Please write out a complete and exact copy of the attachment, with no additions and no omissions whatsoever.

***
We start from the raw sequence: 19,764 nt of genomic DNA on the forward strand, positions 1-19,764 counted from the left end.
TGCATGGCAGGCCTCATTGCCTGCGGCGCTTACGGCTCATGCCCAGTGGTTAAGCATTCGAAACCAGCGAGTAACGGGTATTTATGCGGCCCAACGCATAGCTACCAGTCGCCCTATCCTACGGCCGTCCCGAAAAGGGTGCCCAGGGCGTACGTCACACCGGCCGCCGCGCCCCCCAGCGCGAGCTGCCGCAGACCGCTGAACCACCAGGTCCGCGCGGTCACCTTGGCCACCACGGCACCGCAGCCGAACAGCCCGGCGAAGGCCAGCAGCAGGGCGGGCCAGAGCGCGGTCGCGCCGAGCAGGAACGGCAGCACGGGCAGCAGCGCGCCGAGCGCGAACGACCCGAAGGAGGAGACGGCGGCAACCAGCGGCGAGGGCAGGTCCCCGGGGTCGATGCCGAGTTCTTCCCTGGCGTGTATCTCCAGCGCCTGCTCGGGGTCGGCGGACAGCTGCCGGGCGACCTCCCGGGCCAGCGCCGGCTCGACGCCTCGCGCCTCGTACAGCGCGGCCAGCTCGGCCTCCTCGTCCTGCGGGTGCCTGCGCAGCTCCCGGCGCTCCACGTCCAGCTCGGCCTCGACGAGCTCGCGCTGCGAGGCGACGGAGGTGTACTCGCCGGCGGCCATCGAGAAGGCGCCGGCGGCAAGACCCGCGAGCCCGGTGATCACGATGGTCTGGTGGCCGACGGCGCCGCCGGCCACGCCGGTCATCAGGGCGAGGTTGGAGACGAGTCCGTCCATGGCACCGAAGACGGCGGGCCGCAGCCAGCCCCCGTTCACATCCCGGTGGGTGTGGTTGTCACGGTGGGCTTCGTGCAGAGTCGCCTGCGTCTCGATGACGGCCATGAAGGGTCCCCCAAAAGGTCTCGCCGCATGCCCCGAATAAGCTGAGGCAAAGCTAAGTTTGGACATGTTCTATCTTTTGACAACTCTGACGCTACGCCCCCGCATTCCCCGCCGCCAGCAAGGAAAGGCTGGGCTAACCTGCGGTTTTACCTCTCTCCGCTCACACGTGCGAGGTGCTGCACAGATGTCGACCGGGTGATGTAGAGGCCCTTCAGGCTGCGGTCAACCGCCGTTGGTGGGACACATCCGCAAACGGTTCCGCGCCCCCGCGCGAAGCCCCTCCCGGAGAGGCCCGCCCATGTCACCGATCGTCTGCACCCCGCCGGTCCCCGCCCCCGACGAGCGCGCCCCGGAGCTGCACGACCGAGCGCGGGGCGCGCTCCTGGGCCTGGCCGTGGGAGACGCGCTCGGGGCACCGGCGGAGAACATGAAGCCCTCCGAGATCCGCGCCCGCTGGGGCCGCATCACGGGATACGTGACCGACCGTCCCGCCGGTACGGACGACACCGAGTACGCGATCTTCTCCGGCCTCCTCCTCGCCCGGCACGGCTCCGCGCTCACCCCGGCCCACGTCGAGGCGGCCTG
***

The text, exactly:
We start from the raw sequence: 19,764 nt of genomic DNA on the forward strand, positions 1-19,764 counted from the left end.
TGCATGGCAGGCCTCATTGCCTGCGGCGCTTACGGCTCATGCCCAGTGGTTAAGCATTCGAAACCAGCGAGTAACGGGTATTTATGCGGCCCAACGCATAGCTACCAGTCGCCCTATCCTACGGCCGTCCCGAAAAGGGTGCCCAGGGCGTACGTCACACCGGCCGCCGCGCCCCCCAGCGCGAGCTGCCGCAGACCGCTGAACCACCAGGTCCGCGCGGTCACCTTGGCCACCACGGCACCGCAGCCGAACAGCCCGGCGAAGGCCAGCAGCAGGGCGGGCCAGAGCGCGGTCGCGCCGAGCAGGAACGGCAGCACGGGCAGCAGCGCGCCGAGCGCGAACGACCCGAAGGAGGAGACGGCGGCAACCAGCGGCGAGGGCAGGTCCCCGGGGTCGATGCCGAGTTCTTCCCTGGCGTGTATCTCCAGCGCCTGCTCGGGGTCGGCGGACAGCTGCCGGGCGACCTCCCGGGCCAGCGCCGGCTCGACGCCTCGCGCCTCGTACAGCGCGGCCAGCTCGGCCTCCTCGTCCTGCGGGTGCCTGCGCAGCTCCCGGCGCTCCACGTCCAGCTCGGCCTCGACGAGCTCGCGCTGCGAGGCGACGGAGGTGTACTCGCCGGCGGCCATCGAGAAGGCGCCGGCGGCAAGACCCGCGAGCCCGGTGATCACGATGGTCTGGTGGCCGACGGCGCCGCCGGCCACGCCGGTCATCAGGGCGAGGTTGGAGACGAGTCCGTCCATGGCACCGAAGACGGCGGGCCGCAGCCAGCCCCCGTTCACATCCCGGTGGGTGTGGTTGTCACGGTGGGCTTCGTGCAGAGTCGCCTGCGTCTCGATGACGGCCATGAAGGGTCCCCCAAAAGGTCTCGCCGCATGCCCCGAATAAGCTGAGGCAAAGCTAAGTTTGGACATGTTCTATCTTTTGACAACTCTGACGCTACGCCCCCGCATTCCCCGCCGCCAGCAAGGAAAGGCTGGGCTAACCTGCGGTTTTACCTCTCTCCGCTCACACGTGCGAGGTGCTGCACAGATGTCGACCGGGTGATGTAGAGGCCCTTCAGGCTGCGGTCAACCGCCGTTGGTGGGACACATCCGCAAACGGTTCCGCGCCCCCGCGCGAAGCCCCTCCCGGAGAGGCCCGCCCATGTCACCGATCGTCTGCACCCCGCCGGTCCCCGCCCCCGACGAGCGCGCCCCGGAGCTGCACGACCGAGCGCGGGGCGCGCTCCTGGGCCTGGCCGTGGGAGACGCGCTCGGGGCACCGGCGGAGAACATGAAGCCCTCCGAGATCCGCGCCCGCTGGGGCCGCATCACGGGATACGTGACCGACCGTCCCGCCGGTACGGACGACACCGAGTACGCGATCTTCTCCGGCCTCCTCCTCGCCCGGCACGGCTCCGCGCTCACCCCGGCCCACGTCGAGGCGGCCTG